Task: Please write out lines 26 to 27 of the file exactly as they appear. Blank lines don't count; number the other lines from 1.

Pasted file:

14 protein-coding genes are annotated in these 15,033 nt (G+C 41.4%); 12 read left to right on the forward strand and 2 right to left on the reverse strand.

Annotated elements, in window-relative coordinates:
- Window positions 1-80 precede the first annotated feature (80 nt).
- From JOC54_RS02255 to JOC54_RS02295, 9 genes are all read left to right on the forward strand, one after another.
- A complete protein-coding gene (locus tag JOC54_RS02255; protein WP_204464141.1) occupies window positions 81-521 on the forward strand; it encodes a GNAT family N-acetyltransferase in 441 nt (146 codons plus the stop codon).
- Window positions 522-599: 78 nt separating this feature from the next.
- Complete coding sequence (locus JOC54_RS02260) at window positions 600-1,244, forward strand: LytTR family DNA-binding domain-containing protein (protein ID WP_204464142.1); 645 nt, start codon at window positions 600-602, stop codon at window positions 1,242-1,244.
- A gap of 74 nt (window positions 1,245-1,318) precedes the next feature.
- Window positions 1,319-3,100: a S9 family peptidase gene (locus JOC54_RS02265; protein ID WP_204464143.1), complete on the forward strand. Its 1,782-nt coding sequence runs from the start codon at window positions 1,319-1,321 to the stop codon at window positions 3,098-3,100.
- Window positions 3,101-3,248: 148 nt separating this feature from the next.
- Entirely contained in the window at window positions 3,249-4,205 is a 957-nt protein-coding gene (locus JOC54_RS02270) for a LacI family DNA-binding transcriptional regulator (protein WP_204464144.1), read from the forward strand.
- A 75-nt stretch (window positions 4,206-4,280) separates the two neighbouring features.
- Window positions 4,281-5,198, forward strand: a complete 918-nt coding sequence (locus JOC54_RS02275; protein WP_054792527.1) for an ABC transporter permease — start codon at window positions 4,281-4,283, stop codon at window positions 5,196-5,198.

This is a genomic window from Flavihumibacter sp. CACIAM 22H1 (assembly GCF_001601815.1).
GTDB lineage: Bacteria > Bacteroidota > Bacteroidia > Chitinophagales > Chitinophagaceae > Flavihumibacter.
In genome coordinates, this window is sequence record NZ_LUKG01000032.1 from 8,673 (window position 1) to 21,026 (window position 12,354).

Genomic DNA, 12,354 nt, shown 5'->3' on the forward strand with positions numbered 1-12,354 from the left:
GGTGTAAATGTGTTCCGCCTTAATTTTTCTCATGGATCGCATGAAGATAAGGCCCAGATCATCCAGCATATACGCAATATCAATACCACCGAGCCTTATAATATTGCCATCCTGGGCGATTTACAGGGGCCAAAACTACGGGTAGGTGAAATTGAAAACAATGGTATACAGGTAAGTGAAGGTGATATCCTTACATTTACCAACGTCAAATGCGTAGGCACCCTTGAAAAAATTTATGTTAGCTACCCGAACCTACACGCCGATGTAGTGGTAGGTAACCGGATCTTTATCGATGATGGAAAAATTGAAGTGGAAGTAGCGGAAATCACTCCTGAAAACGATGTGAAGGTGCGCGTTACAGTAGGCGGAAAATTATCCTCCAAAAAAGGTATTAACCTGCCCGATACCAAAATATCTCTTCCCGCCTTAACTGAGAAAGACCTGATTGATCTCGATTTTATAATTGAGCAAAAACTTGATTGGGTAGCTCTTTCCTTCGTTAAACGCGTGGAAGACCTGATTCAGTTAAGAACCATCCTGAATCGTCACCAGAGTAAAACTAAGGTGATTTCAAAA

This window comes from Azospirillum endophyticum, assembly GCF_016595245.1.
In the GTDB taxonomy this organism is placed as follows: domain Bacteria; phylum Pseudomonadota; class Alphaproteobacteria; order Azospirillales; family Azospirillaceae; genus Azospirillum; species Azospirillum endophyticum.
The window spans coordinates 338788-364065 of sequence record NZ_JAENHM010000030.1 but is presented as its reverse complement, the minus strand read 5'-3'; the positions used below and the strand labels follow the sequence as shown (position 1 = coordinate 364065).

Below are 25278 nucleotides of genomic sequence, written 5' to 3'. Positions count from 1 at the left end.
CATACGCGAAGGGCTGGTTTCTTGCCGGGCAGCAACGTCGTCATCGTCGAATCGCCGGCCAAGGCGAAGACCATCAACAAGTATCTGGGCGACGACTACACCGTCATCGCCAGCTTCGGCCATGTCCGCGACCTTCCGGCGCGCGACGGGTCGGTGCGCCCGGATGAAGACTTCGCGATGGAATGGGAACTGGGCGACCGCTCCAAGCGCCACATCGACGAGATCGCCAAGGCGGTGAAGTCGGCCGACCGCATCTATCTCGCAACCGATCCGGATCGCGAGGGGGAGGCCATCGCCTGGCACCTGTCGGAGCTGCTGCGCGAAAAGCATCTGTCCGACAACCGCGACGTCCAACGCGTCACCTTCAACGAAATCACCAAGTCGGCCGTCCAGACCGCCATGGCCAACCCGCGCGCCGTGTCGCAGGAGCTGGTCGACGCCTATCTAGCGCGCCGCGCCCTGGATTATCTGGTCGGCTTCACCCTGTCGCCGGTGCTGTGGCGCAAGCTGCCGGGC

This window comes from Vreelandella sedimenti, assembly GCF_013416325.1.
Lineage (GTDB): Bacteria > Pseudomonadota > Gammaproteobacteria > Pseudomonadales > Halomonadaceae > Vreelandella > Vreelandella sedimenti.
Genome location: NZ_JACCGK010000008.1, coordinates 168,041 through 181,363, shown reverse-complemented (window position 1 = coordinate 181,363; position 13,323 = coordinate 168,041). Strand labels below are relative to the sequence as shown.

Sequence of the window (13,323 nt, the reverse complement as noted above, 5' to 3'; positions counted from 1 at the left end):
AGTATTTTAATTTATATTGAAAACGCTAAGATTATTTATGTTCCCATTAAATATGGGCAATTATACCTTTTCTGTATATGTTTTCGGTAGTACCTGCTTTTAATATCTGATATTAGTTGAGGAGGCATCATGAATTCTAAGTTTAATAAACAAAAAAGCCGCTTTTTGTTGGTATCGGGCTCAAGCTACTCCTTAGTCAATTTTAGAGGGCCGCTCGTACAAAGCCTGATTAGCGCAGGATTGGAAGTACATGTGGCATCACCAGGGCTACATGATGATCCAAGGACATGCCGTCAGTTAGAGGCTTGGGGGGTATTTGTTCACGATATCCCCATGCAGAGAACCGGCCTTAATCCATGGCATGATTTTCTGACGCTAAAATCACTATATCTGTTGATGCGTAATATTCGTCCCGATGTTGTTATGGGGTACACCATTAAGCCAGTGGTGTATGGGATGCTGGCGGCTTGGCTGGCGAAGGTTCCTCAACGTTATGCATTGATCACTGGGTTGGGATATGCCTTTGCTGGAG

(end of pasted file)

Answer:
Genome location: NZ_JACCGK010000008.1, coordinates 168,041 through 181,363, shown reverse-complemented (window position 1 = coordinate 181,363; position 13,323 = coordinate 168,041). Strand labels below are relative to the sequence as shown.

Sequence of the window (13,323 nt, the reverse complement as noted above, 5' to 3'; positions counted from 1 at the left end):